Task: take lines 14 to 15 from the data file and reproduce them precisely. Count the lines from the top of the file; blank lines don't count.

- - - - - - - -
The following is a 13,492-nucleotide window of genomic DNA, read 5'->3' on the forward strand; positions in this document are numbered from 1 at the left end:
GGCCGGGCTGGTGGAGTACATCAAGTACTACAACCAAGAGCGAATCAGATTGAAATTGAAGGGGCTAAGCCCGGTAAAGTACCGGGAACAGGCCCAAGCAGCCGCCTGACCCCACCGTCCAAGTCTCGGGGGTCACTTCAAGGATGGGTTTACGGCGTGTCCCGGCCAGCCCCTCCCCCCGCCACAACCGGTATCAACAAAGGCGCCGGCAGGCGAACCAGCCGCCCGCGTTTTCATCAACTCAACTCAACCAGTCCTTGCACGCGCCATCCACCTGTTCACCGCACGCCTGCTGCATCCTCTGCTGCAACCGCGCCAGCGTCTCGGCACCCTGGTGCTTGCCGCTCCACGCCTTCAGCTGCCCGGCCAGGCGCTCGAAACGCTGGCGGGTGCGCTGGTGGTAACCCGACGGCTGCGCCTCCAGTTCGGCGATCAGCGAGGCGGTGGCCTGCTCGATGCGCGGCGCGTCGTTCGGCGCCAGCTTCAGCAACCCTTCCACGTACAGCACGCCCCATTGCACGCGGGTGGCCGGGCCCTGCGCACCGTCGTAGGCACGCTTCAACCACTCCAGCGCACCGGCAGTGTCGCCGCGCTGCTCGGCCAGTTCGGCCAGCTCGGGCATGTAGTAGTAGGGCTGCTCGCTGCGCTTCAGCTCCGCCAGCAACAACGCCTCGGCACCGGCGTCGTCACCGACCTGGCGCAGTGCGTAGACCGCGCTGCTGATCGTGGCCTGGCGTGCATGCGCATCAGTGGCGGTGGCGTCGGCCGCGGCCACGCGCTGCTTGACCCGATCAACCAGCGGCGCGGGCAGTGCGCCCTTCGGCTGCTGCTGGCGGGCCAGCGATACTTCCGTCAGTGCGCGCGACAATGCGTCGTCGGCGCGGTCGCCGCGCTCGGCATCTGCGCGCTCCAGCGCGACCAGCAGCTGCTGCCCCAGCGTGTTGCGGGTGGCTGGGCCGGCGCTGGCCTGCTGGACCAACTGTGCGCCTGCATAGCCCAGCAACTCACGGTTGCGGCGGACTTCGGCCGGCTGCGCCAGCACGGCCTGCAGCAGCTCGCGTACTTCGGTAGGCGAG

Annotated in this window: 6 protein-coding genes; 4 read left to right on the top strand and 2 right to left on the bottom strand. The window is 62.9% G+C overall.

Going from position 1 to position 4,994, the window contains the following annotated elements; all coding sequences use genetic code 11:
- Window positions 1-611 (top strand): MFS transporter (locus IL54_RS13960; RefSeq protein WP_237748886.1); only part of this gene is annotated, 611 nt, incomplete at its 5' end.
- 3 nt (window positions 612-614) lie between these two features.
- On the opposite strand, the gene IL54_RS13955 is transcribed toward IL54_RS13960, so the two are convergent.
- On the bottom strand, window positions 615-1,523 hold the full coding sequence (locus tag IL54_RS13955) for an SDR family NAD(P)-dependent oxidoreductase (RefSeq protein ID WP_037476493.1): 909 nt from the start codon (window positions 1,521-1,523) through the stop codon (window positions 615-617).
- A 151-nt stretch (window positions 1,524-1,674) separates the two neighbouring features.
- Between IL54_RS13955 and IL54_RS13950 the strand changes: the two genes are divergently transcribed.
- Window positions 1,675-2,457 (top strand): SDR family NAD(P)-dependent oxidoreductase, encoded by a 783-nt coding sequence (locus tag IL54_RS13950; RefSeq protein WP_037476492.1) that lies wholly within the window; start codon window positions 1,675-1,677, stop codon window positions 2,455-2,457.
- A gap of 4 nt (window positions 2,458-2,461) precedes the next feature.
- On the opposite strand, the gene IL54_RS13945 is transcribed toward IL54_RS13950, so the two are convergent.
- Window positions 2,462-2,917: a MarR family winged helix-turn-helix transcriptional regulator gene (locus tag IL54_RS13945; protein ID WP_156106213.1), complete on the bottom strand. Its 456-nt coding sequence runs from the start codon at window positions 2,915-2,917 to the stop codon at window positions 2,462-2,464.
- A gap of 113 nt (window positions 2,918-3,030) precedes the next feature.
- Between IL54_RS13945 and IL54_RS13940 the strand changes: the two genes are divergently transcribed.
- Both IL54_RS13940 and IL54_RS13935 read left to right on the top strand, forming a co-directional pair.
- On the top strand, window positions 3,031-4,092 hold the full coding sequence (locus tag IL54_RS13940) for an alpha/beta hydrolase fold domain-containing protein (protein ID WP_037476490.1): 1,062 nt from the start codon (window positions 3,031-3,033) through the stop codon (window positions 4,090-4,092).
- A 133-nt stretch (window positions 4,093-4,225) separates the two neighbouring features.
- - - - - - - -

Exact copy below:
- Window positions 2,462-2,917: a MarR family winged helix-turn-helix transcriptional regulator gene (locus tag IL54_RS13945; protein ID WP_156106213.1), complete on the bottom strand. Its 456-nt coding sequence runs from the start codon at window positions 2,915-2,917 to the stop codon at window positions 2,462-2,464.
- A gap of 113 nt (window positions 2,918-3,030) precedes the next feature.